With the user-friendliness and wealth of applications for smart instruments, you don’t need to be an expert, employ a consultant or have large budgets to get the data you need. We work closely but independently with a wide range of equipment suppliers which means we can provide solutions to meet our customer’s specific needs. We can supply a wide range of smart instruments from entry level units up to state-of-the-art professional cameras and all at an affordable price.

We recognise our client’s needs are time critical and we have equipment available for hire and sale direct from stock or with short lead times. In processes where plant failure can cause down-time that can potentially cost millions of pounds in lost income it is imperative that critical building services must never be disrupted by failure. We pride ourselves on providing fit-for-purpose, user friendly and cost-effective equipment.

At a basic level, an IoT instrument takes a measurement, this data is uploaded to a processing system, the data is analysed and any potential risks or failures are highlighted – this can result in an automated system response (e.g. process change or shut down) and/or an alert to an engineer (email, text, etc.) to highlight the issue for action (e.g. schedule specific maintenance or equipment replacement). The data analysis process is key to effective system operation, it can use Big Data processes to highlight potential problems (i.e. using software to analyse very high volumes of data to identify patterns consistent with potential problems). Artificial Intelligence (AI) software is one of the most recent developments in building control and monitoring technology and is an ideal fit for smart systems, it has the potential to deal with huge volumes of data and identify problems more effectively than human or traditional digital algorithm analysis. AI is a relatively new field and advances in this area are likely to increase at pace over the coming years and impact all aspects of the sector.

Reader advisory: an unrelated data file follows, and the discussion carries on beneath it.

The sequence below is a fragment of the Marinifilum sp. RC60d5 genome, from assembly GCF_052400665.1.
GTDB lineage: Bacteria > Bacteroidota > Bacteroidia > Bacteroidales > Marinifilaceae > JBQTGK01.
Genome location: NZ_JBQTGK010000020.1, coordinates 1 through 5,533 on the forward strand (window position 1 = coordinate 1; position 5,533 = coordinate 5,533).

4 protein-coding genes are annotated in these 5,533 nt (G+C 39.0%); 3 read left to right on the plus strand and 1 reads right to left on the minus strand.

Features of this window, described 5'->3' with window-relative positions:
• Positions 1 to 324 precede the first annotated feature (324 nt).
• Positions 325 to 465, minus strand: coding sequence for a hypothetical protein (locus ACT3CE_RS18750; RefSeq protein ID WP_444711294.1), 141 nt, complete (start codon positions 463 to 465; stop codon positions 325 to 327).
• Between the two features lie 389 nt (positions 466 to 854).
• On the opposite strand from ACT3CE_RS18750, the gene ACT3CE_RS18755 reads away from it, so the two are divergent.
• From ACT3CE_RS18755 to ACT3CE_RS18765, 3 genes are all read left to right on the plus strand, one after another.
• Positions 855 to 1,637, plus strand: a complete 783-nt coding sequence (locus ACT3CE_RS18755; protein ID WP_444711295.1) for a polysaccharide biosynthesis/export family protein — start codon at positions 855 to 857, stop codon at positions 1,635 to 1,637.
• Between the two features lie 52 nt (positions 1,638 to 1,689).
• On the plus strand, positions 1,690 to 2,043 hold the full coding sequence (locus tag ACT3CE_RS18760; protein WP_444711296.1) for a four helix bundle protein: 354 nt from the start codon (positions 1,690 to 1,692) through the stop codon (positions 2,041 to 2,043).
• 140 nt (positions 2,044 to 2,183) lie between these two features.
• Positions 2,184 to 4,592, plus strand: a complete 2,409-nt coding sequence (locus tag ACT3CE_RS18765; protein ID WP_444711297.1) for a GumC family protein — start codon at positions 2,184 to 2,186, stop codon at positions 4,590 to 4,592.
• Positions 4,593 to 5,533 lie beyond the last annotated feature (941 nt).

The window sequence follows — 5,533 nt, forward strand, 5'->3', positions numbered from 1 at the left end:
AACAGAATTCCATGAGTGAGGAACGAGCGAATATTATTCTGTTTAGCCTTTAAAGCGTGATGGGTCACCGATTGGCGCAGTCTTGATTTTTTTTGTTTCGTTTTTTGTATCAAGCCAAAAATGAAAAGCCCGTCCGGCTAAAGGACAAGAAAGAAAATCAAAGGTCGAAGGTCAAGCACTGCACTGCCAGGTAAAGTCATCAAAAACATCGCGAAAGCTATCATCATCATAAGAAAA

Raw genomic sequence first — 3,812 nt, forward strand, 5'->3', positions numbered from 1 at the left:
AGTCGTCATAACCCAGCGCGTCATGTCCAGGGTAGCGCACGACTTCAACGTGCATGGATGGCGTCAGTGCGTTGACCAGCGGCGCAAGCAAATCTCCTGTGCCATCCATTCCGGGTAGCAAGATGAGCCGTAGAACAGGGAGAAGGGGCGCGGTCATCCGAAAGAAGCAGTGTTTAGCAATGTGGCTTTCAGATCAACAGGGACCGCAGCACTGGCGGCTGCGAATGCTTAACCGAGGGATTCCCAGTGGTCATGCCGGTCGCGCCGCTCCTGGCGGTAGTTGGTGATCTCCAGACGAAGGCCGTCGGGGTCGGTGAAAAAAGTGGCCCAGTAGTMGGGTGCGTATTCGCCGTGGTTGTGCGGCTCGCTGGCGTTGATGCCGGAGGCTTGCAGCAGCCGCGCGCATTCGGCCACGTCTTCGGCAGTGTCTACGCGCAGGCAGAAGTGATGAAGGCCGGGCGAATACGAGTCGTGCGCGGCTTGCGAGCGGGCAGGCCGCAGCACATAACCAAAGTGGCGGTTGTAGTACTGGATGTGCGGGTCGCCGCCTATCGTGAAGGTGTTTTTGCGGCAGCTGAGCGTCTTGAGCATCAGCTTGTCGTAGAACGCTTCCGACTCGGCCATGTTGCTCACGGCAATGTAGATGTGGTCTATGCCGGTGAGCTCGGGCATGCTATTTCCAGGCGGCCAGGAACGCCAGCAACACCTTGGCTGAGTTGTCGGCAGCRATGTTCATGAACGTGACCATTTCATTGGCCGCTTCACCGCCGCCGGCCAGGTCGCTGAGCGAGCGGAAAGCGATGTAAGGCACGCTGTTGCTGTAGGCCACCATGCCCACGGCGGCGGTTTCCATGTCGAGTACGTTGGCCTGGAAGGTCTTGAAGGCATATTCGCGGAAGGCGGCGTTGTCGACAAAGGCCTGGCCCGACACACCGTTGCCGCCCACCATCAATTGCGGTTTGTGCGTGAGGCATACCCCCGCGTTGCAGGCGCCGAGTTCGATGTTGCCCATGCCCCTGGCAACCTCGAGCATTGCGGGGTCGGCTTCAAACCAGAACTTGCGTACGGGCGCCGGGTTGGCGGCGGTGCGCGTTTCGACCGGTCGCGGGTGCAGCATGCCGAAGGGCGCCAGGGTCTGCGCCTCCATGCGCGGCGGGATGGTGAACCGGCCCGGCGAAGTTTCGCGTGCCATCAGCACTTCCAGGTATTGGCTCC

The development of smart IoT instrument systems is also driving servitisation by moving the point of value from physical instruments towards the software and data handling. There are many ways in which the building services sector has opportunities to use big data to create value for the customer, including improved information security and enhance physical comfort to increase worker performance. These trends are discussed in detail in the BSRIA publication BG75/2018 Building Services Analytics.

IoT instruments can also be linked to or part of a Building Management System (BMS) and it also fits with the BSRIA Business-Focused Maintenance (BFM) methodology first published in 2004 and updated in 2016 (BFM Guide BG53/2016). BFM plant maintenance requirements can utilise smart instrumentational monitoring and data processing. An aim of BFM is to provide engineers with a methodology for utilising maintenance budgets more effectively, this aligns with the design of smart instrumentation systems and the creation of service offerings. Assets critical to the business are maintained, while other less critical assets are managed as well as possible within the available budget. By assessing and prioritising plant maintenance needs for risks and criticality to the business, engineers and managers can ensure their maintenance effort is resource efficient, focused, cost-effective and increase their resilience to engineering risk.